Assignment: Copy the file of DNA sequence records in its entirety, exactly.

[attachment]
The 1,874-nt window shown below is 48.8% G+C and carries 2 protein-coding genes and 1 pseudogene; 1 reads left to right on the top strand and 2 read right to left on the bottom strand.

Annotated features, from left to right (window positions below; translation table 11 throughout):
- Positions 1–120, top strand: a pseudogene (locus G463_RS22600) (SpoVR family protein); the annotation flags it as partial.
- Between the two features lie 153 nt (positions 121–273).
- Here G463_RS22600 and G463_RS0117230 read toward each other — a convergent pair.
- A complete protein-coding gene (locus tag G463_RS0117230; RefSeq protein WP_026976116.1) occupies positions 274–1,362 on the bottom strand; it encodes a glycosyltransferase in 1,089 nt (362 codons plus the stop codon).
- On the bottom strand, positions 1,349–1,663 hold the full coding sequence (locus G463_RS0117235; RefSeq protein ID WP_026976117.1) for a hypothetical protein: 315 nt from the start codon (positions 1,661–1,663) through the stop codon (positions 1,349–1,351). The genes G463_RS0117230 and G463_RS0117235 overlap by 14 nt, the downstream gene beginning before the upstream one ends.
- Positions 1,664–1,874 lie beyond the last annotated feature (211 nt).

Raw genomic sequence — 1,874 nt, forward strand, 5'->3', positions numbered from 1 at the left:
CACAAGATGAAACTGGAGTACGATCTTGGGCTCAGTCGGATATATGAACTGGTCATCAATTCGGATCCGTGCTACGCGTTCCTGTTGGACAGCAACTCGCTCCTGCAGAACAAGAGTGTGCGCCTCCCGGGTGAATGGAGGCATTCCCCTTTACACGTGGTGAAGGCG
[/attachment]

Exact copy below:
The 1,874-nt window shown below is 48.8% G+C and carries 2 protein-coding genes and 1 pseudogene; 1 reads left to right on the top strand and 2 read right to left on the bottom strand.

Annotated features, from left to right (window positions below; translation table 11 throughout):
- Positions 1–120, top strand: a pseudogene (locus G463_RS22600) (SpoVR family protein); the annotation flags it as partial.
- Between the two features lie 153 nt (positions 121–273).
- Here G463_RS22600 and G463_RS0117230 read toward each other — a convergent pair.
- A complete protein-coding gene (locus tag G463_RS0117230; RefSeq protein WP_026976116.1) occupies positions 274–1,362 on the bottom strand; it encodes a glycosyltransferase in 1,089 nt (362 codons plus the stop codon).
- On the bottom strand, positions 1,349–1,663 hold the full coding sequence (locus G463_RS0117235; RefSeq protein ID WP_026976117.1) for a hypothetical protein: 315 nt from the start codon (positions 1,661–1,663) through the stop codon (positions 1,349–1,351). The genes G463_RS0117230 and G463_RS0117235 overlap by 14 nt, the downstream gene beginning before the upstream one ends.
- Positions 1,664–1,874 lie beyond the last annotated feature (211 nt).

Raw genomic sequence — 1,874 nt, forward strand, 5'->3', positions numbered from 1 at the left:
CACAAGATGAAACTGGAGTACGATCTTGGGCTCAGTCGGATATATGAACTGGTCATCAATTCGGATCCGTGCTACGCGTTCCTGTTGGACAGCAACTCGCTCCTGCAGAACAAGAGTGTGCGCCTCCCGGGTGAATGGAGGCATTCCCCTTTACACGTGGTGAAGGCG